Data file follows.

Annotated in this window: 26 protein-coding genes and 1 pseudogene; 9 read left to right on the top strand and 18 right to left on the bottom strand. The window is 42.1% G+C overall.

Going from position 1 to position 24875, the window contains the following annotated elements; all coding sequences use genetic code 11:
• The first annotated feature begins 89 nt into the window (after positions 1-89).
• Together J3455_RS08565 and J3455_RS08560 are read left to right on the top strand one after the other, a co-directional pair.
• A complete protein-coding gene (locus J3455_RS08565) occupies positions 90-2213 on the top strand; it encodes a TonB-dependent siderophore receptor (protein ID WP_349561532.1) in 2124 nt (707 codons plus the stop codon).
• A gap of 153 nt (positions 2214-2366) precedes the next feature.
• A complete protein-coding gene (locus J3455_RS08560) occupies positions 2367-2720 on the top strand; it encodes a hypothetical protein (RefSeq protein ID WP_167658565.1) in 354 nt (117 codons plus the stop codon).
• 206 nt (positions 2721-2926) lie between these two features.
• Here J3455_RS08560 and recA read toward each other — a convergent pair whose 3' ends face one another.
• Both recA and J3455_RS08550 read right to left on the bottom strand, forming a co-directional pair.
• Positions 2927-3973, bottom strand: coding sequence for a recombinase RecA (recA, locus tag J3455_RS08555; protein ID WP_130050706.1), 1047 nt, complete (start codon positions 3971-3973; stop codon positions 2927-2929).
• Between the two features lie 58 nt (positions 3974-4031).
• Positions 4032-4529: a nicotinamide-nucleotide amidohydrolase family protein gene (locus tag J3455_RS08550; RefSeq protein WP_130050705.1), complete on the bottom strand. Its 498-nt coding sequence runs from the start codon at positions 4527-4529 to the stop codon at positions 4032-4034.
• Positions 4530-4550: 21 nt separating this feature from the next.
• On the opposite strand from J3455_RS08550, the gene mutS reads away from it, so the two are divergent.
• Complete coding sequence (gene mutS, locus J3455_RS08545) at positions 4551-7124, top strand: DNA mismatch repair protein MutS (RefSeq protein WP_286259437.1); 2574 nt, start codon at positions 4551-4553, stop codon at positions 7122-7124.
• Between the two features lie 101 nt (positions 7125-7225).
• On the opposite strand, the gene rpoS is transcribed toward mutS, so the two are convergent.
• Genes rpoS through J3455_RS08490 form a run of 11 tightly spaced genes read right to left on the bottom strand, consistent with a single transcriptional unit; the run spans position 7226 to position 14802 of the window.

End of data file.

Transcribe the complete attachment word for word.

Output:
Annotated in this window: 26 protein-coding genes and 1 pseudogene; 9 read left to right on the top strand and 18 right to left on the bottom strand. The window is 42.1% G+C overall.

Going from position 1 to position 24875, the window contains the following annotated elements; all coding sequences use genetic code 11:
• The first annotated feature begins 89 nt into the window (after positions 1-89).
• Together J3455_RS08565 and J3455_RS08560 are read left to right on the top strand one after the other, a co-directional pair.
• A complete protein-coding gene (locus J3455_RS08565) occupies positions 90-2213 on the top strand; it encodes a TonB-dependent siderophore receptor (protein ID WP_349561532.1) in 2124 nt (707 codons plus the stop codon).
• A gap of 153 nt (positions 2214-2366) precedes the next feature.
• A complete protein-coding gene (locus J3455_RS08560) occupies positions 2367-2720 on the top strand; it encodes a hypothetical protein (RefSeq protein ID WP_167658565.1) in 354 nt (117 codons plus the stop codon).
• 206 nt (positions 2721-2926) lie between these two features.
• Here J3455_RS08560 and recA read toward each other — a convergent pair whose 3' ends face one another.
• Both recA and J3455_RS08550 read right to left on the bottom strand, forming a co-directional pair.
• Positions 2927-3973, bottom strand: coding sequence for a recombinase RecA (recA, locus tag J3455_RS08555; protein ID WP_130050706.1), 1047 nt, complete (start codon positions 3971-3973; stop codon positions 2927-2929).
• Between the two features lie 58 nt (positions 3974-4031).
• Positions 4032-4529: a nicotinamide-nucleotide amidohydrolase family protein gene (locus tag J3455_RS08550; RefSeq protein WP_130050705.1), complete on the bottom strand. Its 498-nt coding sequence runs from the start codon at positions 4527-4529 to the stop codon at positions 4032-4034.
• Positions 4530-4550: 21 nt separating this feature from the next.
• On the opposite strand from J3455_RS08550, the gene mutS reads away from it, so the two are divergent.
• Complete coding sequence (gene mutS, locus J3455_RS08545) at positions 4551-7124, top strand: DNA mismatch repair protein MutS (RefSeq protein WP_286259437.1); 2574 nt, start codon at positions 4551-4553, stop codon at positions 7122-7124.
• Between the two features lie 101 nt (positions 7125-7225).
• On the opposite strand, the gene rpoS is transcribed toward mutS, so the two are convergent.
• Genes rpoS through J3455_RS08490 form a run of 11 tightly spaced genes read right to left on the bottom strand, consistent with a single transcriptional unit; the run spans position 7226 to position 14802 of the window.